Carl Honoré has written himself into an ironic pickle.
The author of the 2004's international bestseller, In Praise of Slow, which was published just as the world was beginning to worry about how speed-addicted it had become, has found his "furrow to plough" in the slow movement. The success of his first book allowed him to leave his job at The National Post, where he wrote about Europe from London, in order to consult and give talks on the dangers of thinking that fast is always better. His new book, The Slow Fix, discusses how we can think better, work better and have better relationships, if we get off the quick-fix merry-go-round and adopt slower, truer approaches – all of which he details. If the first book was a clarion call, this one is more of a how-to. Slow fixes include admitting mistakes in order to learn from them, collaboration, focusing on details (yes, sweating the small stuff), patience, thinking long term and humility.
He has become an expert, in other words, someone whom others seek out for short-cut – dare I say quick? – answers to their problems. How does he reconcile that position with his message?
"I feel that I'm quite a humble guy," he says, slightly taken aback, his explanation a little less smoothly delivered that his exquisite sentences on the merits of slow.
"I have chafed against [the expert role]," he continues. "I never wanted to be a public figure. I feel that I always have to dampen down people's expectations. They expect me to be an oracle, wave a magic wand, sprinkle some slow, sparkly dust on them, to make everything all right. But I don't have all the answers, and in a sense, that's the kind of tension in this iteration of my life at this stage … There's a hunger for tablets of stone set against the fact that I'm not a tablets-of-stone kind of guy."
You could have fooled me. In the iteration of self he presents at a Toronto café, everything about him is chiselled: his sentences, his demeanour, his fitted, blue, three-piece suit. Of course, that's part of his message, held over from his first book: Just because you believe in slow, that doesn't mean you're a slacker or dim-witted. Despite his efforts to make it otherwise, the word is still burdened with its pejorative meanings, he acknowledges. "It helps that I'm a pretty fast person," says the 45-year-old father of two teenagers. "My metronome is set pretty high."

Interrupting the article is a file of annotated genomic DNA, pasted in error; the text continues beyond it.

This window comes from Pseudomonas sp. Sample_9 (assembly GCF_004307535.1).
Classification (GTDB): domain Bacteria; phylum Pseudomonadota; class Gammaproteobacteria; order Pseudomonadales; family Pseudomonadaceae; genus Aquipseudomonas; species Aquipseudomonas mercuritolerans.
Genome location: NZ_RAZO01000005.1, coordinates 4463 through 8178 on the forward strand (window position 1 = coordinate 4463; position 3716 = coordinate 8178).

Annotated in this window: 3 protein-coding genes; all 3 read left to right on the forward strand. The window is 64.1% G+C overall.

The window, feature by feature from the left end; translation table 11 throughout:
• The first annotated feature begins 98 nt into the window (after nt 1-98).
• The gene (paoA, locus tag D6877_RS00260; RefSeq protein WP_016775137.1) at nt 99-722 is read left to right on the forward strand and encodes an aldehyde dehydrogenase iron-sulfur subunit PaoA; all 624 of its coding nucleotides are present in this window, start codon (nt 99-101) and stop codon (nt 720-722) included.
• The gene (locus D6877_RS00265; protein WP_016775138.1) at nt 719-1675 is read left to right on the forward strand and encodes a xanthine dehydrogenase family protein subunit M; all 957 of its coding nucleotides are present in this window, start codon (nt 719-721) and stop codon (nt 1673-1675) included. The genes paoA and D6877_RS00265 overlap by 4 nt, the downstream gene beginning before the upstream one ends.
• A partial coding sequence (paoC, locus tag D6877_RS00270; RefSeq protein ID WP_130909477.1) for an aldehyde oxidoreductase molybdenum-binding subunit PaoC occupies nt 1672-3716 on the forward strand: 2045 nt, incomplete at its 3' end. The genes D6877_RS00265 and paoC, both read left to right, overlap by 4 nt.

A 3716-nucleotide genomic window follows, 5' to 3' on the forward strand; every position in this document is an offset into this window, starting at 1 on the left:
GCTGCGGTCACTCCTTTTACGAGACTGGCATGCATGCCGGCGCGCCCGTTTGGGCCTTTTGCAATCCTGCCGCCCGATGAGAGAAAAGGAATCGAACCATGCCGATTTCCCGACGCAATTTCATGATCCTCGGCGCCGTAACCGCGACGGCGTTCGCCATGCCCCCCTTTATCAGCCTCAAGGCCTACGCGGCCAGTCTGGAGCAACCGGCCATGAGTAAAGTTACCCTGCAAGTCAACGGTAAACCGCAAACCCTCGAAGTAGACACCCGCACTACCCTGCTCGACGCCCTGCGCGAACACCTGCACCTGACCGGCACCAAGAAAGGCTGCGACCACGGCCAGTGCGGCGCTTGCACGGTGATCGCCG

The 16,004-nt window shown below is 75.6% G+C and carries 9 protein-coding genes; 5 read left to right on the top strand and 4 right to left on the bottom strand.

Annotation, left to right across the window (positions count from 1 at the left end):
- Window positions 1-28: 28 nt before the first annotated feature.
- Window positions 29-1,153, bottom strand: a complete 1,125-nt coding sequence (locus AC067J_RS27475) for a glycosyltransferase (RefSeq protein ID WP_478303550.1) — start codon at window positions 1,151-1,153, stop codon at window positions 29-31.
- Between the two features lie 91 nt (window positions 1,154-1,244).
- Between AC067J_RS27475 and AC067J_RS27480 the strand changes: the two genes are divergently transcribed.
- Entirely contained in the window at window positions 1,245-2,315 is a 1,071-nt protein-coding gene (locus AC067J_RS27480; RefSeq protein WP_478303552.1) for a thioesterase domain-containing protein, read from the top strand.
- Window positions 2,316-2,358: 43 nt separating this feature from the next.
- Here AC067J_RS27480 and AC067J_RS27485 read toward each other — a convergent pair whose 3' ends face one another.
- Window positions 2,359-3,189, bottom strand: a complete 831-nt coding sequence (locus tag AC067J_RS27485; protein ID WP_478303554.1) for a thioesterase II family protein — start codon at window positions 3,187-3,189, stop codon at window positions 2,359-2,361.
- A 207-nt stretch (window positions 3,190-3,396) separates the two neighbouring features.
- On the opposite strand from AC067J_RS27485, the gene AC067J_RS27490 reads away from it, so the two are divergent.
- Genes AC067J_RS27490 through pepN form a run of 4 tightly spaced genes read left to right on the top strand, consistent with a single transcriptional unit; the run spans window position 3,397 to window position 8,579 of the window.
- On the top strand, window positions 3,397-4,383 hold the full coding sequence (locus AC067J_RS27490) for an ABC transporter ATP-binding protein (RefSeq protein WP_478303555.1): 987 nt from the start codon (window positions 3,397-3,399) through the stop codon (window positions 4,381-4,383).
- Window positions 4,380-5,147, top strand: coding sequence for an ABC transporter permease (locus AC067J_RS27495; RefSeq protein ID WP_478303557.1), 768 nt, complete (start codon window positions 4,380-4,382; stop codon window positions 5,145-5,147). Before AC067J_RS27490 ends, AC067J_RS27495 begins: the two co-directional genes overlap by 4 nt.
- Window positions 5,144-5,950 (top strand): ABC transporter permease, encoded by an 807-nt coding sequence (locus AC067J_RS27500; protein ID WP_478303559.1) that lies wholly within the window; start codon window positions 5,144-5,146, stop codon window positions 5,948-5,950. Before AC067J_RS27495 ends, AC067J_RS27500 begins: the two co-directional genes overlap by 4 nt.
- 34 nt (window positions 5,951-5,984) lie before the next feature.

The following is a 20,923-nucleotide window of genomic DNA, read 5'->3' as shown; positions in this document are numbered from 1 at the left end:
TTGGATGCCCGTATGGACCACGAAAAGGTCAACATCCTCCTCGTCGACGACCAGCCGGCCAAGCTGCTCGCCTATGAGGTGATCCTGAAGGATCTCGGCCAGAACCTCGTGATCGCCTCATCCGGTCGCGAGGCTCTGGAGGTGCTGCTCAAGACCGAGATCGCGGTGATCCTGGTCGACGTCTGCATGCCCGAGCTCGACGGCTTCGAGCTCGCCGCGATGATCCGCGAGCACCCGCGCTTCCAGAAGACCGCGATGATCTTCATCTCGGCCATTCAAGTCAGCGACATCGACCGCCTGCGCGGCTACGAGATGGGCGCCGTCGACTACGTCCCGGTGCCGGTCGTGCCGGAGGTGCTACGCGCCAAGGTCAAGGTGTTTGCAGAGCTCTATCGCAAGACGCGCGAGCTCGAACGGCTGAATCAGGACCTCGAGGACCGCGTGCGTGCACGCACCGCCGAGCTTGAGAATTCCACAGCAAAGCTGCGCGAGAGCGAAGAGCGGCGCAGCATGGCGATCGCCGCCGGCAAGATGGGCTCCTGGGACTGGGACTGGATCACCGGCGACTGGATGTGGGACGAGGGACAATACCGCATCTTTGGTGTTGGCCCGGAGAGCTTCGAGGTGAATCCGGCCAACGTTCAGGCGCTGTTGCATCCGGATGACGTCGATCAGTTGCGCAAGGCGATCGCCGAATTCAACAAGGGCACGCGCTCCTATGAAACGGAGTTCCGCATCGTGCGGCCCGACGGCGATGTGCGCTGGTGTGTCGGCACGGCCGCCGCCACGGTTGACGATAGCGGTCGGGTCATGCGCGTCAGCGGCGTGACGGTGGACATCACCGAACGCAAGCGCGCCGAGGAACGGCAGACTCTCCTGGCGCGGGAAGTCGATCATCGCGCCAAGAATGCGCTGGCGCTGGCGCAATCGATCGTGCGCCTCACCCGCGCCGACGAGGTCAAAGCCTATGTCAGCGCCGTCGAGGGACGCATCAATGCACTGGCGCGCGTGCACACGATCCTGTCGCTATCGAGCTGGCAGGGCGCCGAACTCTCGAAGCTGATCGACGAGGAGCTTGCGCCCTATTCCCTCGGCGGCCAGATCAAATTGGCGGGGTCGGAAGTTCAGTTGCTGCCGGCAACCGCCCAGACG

His stoney expression cracks a smile, and he laughs. Honoré has a house-of-mirrors sort of personality. If he projects a professional, business-like demeanour that's not to say he isn't an easy-going guy with a healthy sense of humour. Intentionally or not, he challenges the popular idea that we should rely on our first – fast – impression of someone, a skill celebrated in Malcolm Gladwell's Blink, a book that, arguably, fed the speed addiction. Taken slowly, and given a bit of time to unfold, Honoré's personality is a quirky mix of intentions and interests.
Raised in Vancouver, St. John's and Edmonton, he studied at Edinburgh University in Scotland, and then set out to make a difference with his writing. "I guess I went into journalism to save the world," he says with the sort of meek self-regard only an adult can have for his younger self. "I always felt through writing that I wanted to rotate the world slightly." Early in his career, he worked with street children in Brazil, later reporting on poverty issues when he covered South America as a foreign correspondent. In the short biography he supplied to his publisher for his book tour, he wrote that he once won a contest for the "ugliest transvestite" during Carnival in Brazil. He wore fake eyelashes, stilettos and a plastic tiara through the throng. "I guess I wanted to break [that impression] that slow means being po-faced and a killjoy. I'm not any of those things," he explains when asked why he included that personal anecdote.
As the global guru on the Slow Movement, he has resisted the temptation to set up a think tank, even though some have suggested it. After his second book, Under Pressure, which examined modern child-rearing, he teamed up with Britain's Eton College to initiate a slow approach to education. He is often approached by large multinational companies to consult on how to adopt slow practices.
He is taking his success in a stride that suits his pace. "I could be working 300 hours a week. I just say no. The power of slow is the power of no. I can't go to every party I get invited to. I can't do every work thing." He does yoga – part of his slow fix for a bad back. He has learned a lot about his own needs for fast and slow aspects of life after writing his first book. "There's a very clear before and after," he explain. "I used to always feel rushed. Now I don't."
At home in London's Battersea neighbourhood, he and his wife impose technology rules. The bedroom is a no-screen zone. No one is allowed a device at the table. "I'm not a Luddite at all," he explains. "I love all this stuff. I look at all the gadgets that come out and I think, 'Oh, this fix works for me. But the rest don't.' I'm not genuflecting in front of the God of Newness."
His greatest lesson in slow was writing his new book. He travelled around the world for the research, looking for the themes that connected his observations about what slow fixes entailed. "The essence of the creative process is always in the journey … I spent a lot of time just sitting with the story. It takes a long time and a willingness to drift, to let things happen, to listen. That goes against the grain. We want to know in advance."
It's only now on his whirlwind book tour that he exercises his skill at uttering the quick, perfect sound bite.